Not just a movie anymore.
If your mother wasn’t a film fan when you were a munchkin like mine was (and still is), you may not have heard of the movie musical Words and Music with some of the golden-est stars during the Golden Age of Hollywood. This was one star-packed cast: Judy Garland, Mickey Rooney, Gene Kelly, Perry Como, Cyd Charisse, Lena Horne, Mel Torme, Janet Leigh and a bunch more. Wow! Talk about theatre at its best!
I couldn’t help but think of this movie title while interviewing one of London’s luminaries in both the music and publishing sectors.
Janis Wallace has been a musician since she started playing piano at age six. Her degree is in music – specialty in percussion – from Western University – with secondary degrees in visual arts and education. She taught vocal and instrumental music for several years and has played in many bands and orchestras. Currently Janis plays in the London Community Orchestra, and in the (hopefully) post-Covid world that is our reality in the spring of 2022, she is “absolutely thrilled to be able to play for a live audience again.” Over her long music career, Janis has played for audiences in the U.S., Europe and all over Canada, including in Orchestra London.
Janis stumbled on writing as a passion and profession later in life. While home with her first baby, she saw an advertisement for a fashion columnist at the London Free Press. That gig lasted for 10 years and turned her on to a whole new career. She’s now written for 40 years for dozens of publications. Wallace Communications was born 2014.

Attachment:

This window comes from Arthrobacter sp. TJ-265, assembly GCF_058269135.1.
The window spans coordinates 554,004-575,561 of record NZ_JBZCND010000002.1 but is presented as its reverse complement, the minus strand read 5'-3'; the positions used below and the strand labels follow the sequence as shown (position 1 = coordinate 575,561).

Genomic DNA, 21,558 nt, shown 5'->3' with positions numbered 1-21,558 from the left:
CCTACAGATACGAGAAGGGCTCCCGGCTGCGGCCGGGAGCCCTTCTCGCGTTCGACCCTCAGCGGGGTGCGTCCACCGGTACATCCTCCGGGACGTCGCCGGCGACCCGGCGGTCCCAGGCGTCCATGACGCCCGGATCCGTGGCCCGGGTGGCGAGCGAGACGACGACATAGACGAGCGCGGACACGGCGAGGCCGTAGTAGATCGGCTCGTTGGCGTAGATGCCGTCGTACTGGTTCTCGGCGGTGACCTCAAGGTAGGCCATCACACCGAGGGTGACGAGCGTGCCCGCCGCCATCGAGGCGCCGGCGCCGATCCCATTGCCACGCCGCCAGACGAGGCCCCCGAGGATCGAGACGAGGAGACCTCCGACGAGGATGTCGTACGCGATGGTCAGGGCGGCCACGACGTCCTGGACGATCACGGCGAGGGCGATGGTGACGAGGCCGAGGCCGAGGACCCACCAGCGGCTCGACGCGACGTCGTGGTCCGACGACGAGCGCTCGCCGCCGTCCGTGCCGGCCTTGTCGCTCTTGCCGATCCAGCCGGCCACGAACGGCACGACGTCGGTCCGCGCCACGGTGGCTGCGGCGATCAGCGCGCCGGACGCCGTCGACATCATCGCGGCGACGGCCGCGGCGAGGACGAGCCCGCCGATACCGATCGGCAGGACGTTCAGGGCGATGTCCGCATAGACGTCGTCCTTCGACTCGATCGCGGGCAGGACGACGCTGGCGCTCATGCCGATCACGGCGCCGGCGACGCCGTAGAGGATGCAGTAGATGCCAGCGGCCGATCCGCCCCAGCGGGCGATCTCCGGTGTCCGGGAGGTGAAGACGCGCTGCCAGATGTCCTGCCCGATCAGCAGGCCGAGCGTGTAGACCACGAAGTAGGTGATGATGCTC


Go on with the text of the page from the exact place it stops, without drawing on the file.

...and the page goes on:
She introduces students to the world of words through her teaching at Western University’s program in public relations, media relations, marketing, crisis communications and, most recently, strategic business communications. Janis has worked at public relations agencies and furthered her education in PR by achieving her ABC (accredited business communicator) designation from the International Association of Business Communicators. This is a lengthy process requiring a four and a half hour oral and written exam on top of having the required experience, submitting a portfolio of work and adhering to their code of ethics. She explains that it’s equivalent to having a master’s degree in public relations.
When not busy writing, teaching or playing, Janis volunteers as a member of the board of directors for the Forest City Music Awards and organizes the jazz and world categories for that organization’s annual awards event.
Janis approaches all three facets – writing, music and teaching – with humour and grace, as she showed while talking shop with me recently.
Q – What’s your take on the hot button topic of the Oxford comma?
A – Well, that’s a contentious issue, indeed. In journalism we tend not to use it. But I think if it makes your message better understood then use it. If it is understood without it, then leave it out. Anything that helps the reader is a good idea.
Q – They and them have come into common use as pronouns for some but also are commonly being used as a pronoun for a single person instead of he/she (he or she) for a second referral to that person. For example: The reader will feel far more relaxed while at the beach. They may also want to take a swim. What are your feelings on this?
A – This isn’t a life and death issue. (She chuckles.) There are more important things in life than grammar I just finished a great book that illustrates this. I recommend Dreyer’s English.
But the use of them/they used to be very controversial. Like everyone of a certain age, I was taught that the noun and pronoun have to agree. More recently, I learned that the use of they and them as singular pronouns goes back many centuries to thee and thou.
For me, the ear has to catch up with the brain.
Q – What about other grammar rules that have seem to have gone by the wayside, like not splitting infinitives and that sort of thing?